Jon Land – Photo by Rayzor Bachand

Jon, we want to get into this screenplay that originated with the Station nightclub fire 21 years ago today and a new book you have written — but first, please give us an overview of your extraordinary career. You are the author of more than 40 novels and many have been national bestsellers, correct?

Actually, more than 60 now, fast closing in on 70 if you can believe that—I can’t! The vast majority are fictional thrillers, but a handful are narrative or memoir-style nonfiction, especially since I’ve been doing a lot of ghostwriting. I’d tell you to check out my website, but it’s woefully out-of-date. Better than nothing, I guess.

Have any been adapted for screen?

Close but no cigar, as they say, except for an original screenplay, DIRTY DEEDS, I wrote that was released in 2005. But there’s been a big uptick in activity lately and I have no less than five projects currently being shopped by producers with another two on the way, including that upcoming book we’ll be speaking about later. This is not a business for the impatient or for those not good at getting up off the mat after they’re knocked down. It’s the one business I can think where you’re a star if you go one out of a hundred (submissions). One is all it takes.

Okay, tell us about your upcoming book, “Leave no Trace: A National Parks Thriller.”

 I wrote it under the pseudonym “A. J. Landau” with my friend and fellow author Jeff Ayers. It follows a disabled special agent for the Investigative Services Branch, the FBI of the National Park Service, racing to save the country from catastrophic attacks targeting national symbols like the Statue of Liberty, Independence Hall and the Gateway Arch, launched by a domestic terrorist group intent on overthrowing the government. I think it’s one of the best books I’ve ever done, especially for thriller fans and anyone who loves to visit America’s incredible National Parks. 

We see that you graduated from Brown University and live now in Providence. Tell us some more about your background.

Lifelong Rhode Island resident and I grew up in Barrington before returning to the East Side, where I was born and have no plans on leaving. I remain a very active Brown alum, particularly serving as vice president of the Brown Football Association and Alumni President of my fraternity where I still maintain close ties. Maybe I’ll grow up someday, but I’m not in any particular rush!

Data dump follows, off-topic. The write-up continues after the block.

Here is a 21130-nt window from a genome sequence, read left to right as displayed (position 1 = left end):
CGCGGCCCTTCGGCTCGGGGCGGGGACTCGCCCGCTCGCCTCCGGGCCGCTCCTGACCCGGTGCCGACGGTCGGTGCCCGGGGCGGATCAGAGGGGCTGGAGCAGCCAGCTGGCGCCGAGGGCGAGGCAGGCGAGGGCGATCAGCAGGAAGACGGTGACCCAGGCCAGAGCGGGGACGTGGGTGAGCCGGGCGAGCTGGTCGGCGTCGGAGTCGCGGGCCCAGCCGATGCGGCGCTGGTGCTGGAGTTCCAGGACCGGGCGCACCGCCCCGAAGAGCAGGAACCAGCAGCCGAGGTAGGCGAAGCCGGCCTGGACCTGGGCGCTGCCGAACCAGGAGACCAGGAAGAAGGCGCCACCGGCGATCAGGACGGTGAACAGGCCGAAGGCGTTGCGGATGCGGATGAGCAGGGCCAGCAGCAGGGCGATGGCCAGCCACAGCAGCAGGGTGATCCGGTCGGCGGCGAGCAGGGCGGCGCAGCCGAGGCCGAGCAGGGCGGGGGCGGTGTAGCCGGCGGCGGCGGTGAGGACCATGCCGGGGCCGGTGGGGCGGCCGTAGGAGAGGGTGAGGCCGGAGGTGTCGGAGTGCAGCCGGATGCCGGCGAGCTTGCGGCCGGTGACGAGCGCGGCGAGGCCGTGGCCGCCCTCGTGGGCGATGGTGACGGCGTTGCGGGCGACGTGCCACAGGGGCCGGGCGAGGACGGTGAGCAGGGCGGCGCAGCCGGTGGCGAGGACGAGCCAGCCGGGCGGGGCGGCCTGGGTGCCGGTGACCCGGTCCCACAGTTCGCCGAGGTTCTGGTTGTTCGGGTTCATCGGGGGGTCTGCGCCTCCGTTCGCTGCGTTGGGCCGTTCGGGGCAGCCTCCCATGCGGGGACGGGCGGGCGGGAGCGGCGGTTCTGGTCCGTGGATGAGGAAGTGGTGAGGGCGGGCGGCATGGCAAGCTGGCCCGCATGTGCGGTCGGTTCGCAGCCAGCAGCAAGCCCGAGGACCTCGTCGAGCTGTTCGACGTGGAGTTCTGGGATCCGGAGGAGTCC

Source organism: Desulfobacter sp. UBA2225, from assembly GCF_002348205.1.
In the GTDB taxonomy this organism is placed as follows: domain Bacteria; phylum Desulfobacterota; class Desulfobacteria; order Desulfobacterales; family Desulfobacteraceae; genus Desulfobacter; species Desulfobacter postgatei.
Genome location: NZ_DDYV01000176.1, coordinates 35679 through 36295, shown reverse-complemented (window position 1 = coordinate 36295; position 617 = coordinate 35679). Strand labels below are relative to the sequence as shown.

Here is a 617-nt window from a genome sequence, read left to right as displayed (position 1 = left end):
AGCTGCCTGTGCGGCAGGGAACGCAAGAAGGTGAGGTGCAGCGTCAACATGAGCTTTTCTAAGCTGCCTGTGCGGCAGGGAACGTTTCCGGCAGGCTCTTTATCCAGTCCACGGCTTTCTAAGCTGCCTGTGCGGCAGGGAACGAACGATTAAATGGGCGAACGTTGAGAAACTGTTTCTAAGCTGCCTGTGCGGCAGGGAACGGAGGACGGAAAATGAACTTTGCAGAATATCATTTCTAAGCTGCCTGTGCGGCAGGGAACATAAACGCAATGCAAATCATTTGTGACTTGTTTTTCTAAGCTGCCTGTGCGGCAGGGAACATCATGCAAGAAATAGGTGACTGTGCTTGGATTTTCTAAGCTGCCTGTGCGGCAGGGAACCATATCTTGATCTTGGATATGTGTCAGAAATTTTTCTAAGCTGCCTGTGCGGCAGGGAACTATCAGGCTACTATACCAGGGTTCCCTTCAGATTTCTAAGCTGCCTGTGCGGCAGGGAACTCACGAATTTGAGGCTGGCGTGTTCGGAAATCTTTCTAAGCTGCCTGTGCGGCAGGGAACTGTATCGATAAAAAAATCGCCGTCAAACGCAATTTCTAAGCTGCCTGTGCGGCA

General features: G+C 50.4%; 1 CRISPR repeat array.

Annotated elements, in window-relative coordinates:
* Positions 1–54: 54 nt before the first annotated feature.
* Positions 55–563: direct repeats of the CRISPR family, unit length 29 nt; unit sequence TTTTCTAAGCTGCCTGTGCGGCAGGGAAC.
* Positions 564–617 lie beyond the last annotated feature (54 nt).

OK, now onto your screenplay “Lucky Dog,” It lists a co-author: Nick O’Neill. Who was he?

An immensely talented young man—only 18 and a terrific actor, musician and even writer—who became the youngest victim of the Station Fire.

We understand you became involved in this project after reading a column in The Providence Journal, which was a 2004 Pulitzer Public Service finalist for its coverage of the fire. I was a staff writer with the paper at that time and a member of the team that was so honored.

That coverage was phenomenal and played a big part in what I’m about to tell you. I’m about to share a story I’ve never shared publicly before. I don’t know what your or anyone else’s thoughts are in terms of what happens after our physical lives end, but I’m going to share this in the hope your readers will keep an open mind and to bring something positive out of one of the greatest disasters in Rhode Island history. A couple weeks after the fire, Journal writer Channing Gray wrote a remarkable Sunday column celebrating Nick O’Neill’s life, as the youngest victim of the tragedy. At that point, I had never met Dave Kane, his wife Joanne, or Nicky himself—at least while he was alive.

Nick O’Neill — Photo courtesy of Dave Kane

That all changed, my life all changed, after I read Channing’s incredibly moving article that truly touched me. For weeks after that, I had the sense I wasn’t alone, that someone was in the room, the car, the Brown basketball game with me. What am I talking about in specific? I was finding pennies everywhere. I knew what song would play next on the radio and the electronics in my house—phones, lights, TVs, pretty much everything—would go crazy for absolutely no reason.